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|Your take is very interesting, gianni
Written by Ramya
(10/13/2011 2:17 p.m.)
in consequence of the missive, Frederick Wentworth (very, very long), penned by gianni
I do agree that Anne made it plain she wanted to avoid meeting him as much as possible, and he may well have resented that. And he certainly seems quite aware of her presence and nearness- he is certainly not indifferent.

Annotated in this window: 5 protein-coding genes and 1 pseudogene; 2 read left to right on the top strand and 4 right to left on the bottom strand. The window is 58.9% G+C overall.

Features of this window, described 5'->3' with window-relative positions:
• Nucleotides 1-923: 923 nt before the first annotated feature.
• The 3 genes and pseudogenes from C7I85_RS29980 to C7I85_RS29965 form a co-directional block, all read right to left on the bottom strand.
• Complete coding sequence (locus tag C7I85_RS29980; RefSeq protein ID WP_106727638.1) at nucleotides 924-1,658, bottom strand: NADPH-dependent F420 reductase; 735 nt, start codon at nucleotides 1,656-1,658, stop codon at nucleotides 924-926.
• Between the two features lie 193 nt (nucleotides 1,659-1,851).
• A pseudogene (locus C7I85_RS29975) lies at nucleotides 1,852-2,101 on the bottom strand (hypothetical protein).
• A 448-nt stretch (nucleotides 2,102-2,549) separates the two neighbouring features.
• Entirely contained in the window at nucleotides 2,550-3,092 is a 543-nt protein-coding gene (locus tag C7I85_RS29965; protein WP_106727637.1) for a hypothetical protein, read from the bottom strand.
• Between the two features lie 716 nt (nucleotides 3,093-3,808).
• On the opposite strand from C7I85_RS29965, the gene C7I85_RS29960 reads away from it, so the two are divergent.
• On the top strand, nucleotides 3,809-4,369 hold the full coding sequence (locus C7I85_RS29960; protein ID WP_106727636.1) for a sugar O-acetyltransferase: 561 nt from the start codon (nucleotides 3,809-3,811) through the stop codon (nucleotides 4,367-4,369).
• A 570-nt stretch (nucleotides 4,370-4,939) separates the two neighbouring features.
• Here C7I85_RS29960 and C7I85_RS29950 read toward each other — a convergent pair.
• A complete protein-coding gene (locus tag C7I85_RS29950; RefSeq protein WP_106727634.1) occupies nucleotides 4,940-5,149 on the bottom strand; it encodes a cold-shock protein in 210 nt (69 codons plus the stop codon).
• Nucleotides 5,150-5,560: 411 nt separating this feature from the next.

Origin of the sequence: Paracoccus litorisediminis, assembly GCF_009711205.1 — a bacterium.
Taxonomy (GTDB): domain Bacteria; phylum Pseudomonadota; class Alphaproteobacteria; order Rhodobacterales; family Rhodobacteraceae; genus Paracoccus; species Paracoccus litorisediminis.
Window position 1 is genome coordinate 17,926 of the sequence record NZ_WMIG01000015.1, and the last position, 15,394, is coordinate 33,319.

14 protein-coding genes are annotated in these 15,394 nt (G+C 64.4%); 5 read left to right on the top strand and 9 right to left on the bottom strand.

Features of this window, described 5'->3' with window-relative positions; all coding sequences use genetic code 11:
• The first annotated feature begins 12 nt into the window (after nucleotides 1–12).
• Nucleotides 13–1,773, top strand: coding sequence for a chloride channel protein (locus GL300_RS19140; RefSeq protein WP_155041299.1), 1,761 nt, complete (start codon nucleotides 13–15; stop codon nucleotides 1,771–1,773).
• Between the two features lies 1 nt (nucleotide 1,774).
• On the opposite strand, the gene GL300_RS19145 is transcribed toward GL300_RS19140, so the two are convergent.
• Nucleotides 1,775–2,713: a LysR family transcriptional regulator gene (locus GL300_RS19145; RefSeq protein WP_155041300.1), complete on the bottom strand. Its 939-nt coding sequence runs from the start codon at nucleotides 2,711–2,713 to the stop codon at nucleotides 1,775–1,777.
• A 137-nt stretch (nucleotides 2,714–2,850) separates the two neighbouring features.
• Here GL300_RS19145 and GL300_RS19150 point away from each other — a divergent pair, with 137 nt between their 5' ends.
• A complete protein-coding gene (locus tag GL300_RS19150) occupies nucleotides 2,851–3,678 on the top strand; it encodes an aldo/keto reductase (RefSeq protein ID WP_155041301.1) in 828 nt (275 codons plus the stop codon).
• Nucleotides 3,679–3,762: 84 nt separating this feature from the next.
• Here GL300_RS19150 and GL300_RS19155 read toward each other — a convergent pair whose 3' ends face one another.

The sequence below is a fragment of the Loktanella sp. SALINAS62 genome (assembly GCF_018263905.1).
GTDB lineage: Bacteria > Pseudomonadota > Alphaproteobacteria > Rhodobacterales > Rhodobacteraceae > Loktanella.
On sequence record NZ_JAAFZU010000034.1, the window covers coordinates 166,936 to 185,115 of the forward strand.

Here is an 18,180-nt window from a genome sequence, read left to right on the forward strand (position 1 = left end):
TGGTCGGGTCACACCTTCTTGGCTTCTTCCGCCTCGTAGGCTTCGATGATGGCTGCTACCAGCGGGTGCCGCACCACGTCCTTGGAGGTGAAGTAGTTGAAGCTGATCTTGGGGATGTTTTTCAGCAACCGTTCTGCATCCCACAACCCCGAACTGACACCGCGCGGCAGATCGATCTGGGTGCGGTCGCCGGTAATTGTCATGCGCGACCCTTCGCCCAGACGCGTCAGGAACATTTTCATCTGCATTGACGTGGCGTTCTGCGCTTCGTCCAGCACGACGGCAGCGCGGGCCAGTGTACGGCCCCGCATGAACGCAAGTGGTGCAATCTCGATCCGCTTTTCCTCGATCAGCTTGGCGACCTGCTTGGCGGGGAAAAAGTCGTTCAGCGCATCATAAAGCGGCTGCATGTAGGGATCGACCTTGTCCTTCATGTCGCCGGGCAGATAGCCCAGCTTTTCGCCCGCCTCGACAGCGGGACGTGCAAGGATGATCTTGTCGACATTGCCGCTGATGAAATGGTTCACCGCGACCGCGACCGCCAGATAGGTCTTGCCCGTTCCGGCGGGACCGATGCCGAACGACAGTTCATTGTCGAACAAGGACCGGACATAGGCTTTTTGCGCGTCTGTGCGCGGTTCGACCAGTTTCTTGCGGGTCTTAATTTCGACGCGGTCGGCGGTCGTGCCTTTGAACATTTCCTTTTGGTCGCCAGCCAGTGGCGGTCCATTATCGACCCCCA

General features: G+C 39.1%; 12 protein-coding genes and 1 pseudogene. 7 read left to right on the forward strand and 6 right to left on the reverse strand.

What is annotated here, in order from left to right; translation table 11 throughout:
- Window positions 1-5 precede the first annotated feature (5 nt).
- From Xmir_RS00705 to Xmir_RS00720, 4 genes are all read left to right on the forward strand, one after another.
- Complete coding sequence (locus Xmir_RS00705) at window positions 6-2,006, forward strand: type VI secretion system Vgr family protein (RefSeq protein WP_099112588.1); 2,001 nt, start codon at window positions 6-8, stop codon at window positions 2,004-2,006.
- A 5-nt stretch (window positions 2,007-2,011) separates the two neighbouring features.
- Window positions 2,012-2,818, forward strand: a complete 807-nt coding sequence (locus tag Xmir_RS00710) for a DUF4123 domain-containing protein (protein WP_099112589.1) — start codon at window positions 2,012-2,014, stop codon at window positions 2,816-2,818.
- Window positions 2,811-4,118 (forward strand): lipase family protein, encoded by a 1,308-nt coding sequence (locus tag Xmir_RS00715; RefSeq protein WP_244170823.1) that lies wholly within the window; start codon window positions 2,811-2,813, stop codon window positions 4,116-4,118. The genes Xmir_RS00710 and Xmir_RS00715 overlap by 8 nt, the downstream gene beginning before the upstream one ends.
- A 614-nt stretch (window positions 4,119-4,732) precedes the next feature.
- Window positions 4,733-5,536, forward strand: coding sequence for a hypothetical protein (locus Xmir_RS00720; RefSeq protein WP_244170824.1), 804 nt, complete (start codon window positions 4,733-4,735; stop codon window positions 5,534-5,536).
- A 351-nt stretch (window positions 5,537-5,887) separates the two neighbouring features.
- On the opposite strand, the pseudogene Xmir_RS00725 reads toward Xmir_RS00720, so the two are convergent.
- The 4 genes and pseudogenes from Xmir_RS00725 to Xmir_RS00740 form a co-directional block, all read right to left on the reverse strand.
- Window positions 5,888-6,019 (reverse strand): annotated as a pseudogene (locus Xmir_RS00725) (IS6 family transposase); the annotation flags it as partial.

However, he has no reason to believe that she wants a reconciliation, and he now wants to marry someone with a strong mind (Ch. 7), which he does not believe Anne to have. He thinks her as unstable as Henrietta. It is the worst evil of too yielding and indecisive a character, that no influence over it can be depended on. Ch.10 He is quite happy accepting the attentions of the Musgrove girls, especially Louisa, when he think she has the firm mind that Anne lacked. "My first wish for all whom I am interested in, is that they should be firm. If Louisa Musgrove would be beautiful and happy in her November of life, she will cherish all her present powers of mind." Ch.10
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